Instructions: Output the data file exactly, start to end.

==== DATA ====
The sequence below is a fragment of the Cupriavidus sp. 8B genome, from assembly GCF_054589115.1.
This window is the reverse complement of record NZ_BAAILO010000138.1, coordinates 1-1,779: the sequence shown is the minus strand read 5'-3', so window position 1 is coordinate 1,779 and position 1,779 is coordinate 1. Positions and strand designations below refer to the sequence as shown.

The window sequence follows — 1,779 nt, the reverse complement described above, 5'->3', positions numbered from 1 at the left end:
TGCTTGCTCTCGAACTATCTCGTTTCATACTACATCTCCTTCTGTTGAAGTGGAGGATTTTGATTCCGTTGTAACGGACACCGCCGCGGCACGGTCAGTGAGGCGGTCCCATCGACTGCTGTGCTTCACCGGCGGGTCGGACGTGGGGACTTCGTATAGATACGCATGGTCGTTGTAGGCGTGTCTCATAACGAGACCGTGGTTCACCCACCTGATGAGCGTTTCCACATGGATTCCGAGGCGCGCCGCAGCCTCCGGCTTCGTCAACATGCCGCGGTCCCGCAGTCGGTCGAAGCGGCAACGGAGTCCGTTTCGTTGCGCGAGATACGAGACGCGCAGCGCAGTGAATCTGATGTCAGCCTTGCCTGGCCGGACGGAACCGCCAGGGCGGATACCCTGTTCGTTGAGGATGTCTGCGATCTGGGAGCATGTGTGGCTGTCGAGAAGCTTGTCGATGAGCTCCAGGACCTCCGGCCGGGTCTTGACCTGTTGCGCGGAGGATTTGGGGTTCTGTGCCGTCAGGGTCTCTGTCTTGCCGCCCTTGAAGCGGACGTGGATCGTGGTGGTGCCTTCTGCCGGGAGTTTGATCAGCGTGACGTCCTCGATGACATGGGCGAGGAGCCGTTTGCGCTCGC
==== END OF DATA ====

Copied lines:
The sequence below is a fragment of the Cupriavidus sp. 8B genome, from assembly GCF_054589115.1.
This window is the reverse complement of record NZ_BAAILO010000138.1, coordinates 1-1,779: the sequence shown is the minus strand read 5'-3', so window position 1 is coordinate 1,779 and position 1,779 is coordinate 1. Positions and strand designations below refer to the sequence as shown.

The window sequence follows — 1,779 nt, the reverse complement described above, 5'->3', positions numbered from 1 at the left end:
TGCTTGCTCTCGAACTATCTCGTTTCATACTACATCTCCTTCTGTTGAAGTGGAGGATTTTGATTCCGTTGTAACGGACACCGCCGCGGCACGGTCAGTGAGGCGGTCCCATCGACTGCTGTGCTTCACCGGCGGGTCGGACGTGGGGACTTCGTATAGATACGCATGGTCGTTGTAGGCGTGTCTCATAACGAGACCGTGGTTCACCCACCTGATGAGCGTTTCCACATGGATTCCGAGGCGCGCCGCAGCCTCCGGCTTCGTCAACATGCCGCGGTCCCGCAGTCGGTCGAAGCGGCAACGGAGTCCGTTTCGTTGCGCGAGATACGAGACGCGCAGCGCAGTGAATCTGATGTCAGCCTTGCCTGGCCGGACGGAACCGCCAGGGCGGATACCCTGTTCGTTGAGGATGTCTGCGATCTGGGAGCATGTGTGGCTGTCGAGAAGCTTGTCGATGAGCTCCAGGACCTCCGGCCGGGTCTTGACCTGTTGCGCGGAGGATTTGGGGTTCTGTGCCGTCAGGGTCTCTGTCTTGCCGCCCTTGAAGCGGACGTGGATCGTGGTGGTGCCTTCTGCCGGGAGTTTGATCAGCGTGACGTCCTCGATGACATGGGCGAGGAGCCGTTTGCGCTCGC